Dear Sir,

The EADT article by your Richard Cornwell 25th January has revealed that local Community leaders and hopefully others are at last beginning to realize the immense and devastating consequences the proposed Sizewell C&D development will have here upon the whole area. EDF and their Chinese partners, Chinese General Nuclear (CGN) are intending to trash our heritage coast with their plans to build two of their latest, monster, yet unproven, French designed European Pressurised Reactors known as (EPR) 's. The EDF consultation III, which runs until the 29th march, has now revealed that the earlier preferred 800 metre long sea borne pier delivery option described in Consultation II is to be cancelled and EDF now intends to deliver all materials instead, using roads and rail as the alternative. This will now require even more traffic and major road changes on an even larger scale. They now consider sea deliveries would be environmentally damaging to the marine life! so instead they now intend to trash an even larger area of the whole heritage coast in agreement presumably with our local council,and councillors, local MP, all devoted to this crazy scheme and of course government too! EDF/CGN still however, propose to run several tunnels, approx. three kilometers or more far out sea to suck and blow sea water to cool their turbines as is currently the case for Sizewell B. Fishermen are often blamed for fish losses, over fishing the local and north sea waters. But now, I understand it is being realized by the environment Agency, and others groups that the real cause is in all probability connected perhaps to our nuclear industry. These many large pipes will continue to suck in the cooling water with up to a tonne of fish 'fry' every day so I understand, amounting to the loss of many many hundreds of tonnes of fish per year. All lost! This is where the trouble lies and there is no solution to it. The hidden reason for the real depletion of fish numbers has been exposed. Another revelation is that the concreting grade aggregate on the scale required, is only available from elsewhere and would have to be sourced from the other side of the country. The grades locally are of a pebble kind not of an angular granular aggregate, suitable for high grade concreting material. I watch developments with much interest.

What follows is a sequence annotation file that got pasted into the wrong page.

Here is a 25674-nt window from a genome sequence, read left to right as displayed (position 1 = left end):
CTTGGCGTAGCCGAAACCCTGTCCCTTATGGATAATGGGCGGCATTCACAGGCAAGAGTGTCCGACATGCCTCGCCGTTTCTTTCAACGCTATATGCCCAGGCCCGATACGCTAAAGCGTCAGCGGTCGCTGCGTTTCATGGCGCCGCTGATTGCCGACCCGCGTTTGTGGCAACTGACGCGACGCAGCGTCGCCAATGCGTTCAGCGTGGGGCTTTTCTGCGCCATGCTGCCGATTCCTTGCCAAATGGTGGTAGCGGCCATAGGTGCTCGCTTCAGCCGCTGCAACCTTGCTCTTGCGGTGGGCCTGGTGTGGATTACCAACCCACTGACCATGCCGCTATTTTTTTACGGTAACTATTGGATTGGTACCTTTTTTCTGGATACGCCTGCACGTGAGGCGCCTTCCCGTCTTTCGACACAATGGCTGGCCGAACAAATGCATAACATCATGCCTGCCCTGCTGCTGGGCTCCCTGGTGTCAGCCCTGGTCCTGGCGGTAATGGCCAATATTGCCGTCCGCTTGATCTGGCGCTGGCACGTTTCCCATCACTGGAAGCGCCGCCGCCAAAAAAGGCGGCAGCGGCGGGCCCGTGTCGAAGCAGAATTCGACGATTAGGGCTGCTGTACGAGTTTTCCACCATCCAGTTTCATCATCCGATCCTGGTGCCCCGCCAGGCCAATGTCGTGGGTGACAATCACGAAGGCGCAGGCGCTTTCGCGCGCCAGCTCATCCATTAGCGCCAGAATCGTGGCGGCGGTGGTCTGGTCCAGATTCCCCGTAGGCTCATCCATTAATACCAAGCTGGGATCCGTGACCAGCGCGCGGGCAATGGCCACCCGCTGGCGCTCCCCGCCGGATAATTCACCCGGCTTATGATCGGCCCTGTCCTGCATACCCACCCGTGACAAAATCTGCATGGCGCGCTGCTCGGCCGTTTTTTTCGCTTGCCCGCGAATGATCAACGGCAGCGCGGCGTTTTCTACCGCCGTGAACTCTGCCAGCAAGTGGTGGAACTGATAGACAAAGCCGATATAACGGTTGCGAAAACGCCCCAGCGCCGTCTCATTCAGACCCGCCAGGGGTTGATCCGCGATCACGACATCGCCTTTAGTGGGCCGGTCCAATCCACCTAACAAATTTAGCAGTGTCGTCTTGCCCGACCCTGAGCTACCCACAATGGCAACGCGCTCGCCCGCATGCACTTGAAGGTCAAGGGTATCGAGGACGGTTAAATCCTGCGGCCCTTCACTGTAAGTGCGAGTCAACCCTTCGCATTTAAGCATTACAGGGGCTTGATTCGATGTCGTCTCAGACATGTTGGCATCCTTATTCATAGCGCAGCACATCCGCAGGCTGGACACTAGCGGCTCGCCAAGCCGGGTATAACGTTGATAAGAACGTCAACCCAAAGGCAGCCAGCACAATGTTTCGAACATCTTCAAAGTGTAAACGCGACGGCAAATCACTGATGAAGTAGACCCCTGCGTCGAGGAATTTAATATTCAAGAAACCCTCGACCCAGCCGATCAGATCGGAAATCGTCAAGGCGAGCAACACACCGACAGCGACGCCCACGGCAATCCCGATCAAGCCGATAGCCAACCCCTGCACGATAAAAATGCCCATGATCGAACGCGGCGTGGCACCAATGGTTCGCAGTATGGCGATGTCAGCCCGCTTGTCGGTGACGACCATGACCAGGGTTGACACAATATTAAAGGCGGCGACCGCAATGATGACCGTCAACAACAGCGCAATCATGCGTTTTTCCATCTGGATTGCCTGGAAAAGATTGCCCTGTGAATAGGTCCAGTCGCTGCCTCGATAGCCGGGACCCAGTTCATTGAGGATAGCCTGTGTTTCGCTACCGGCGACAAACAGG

Bob Hoggar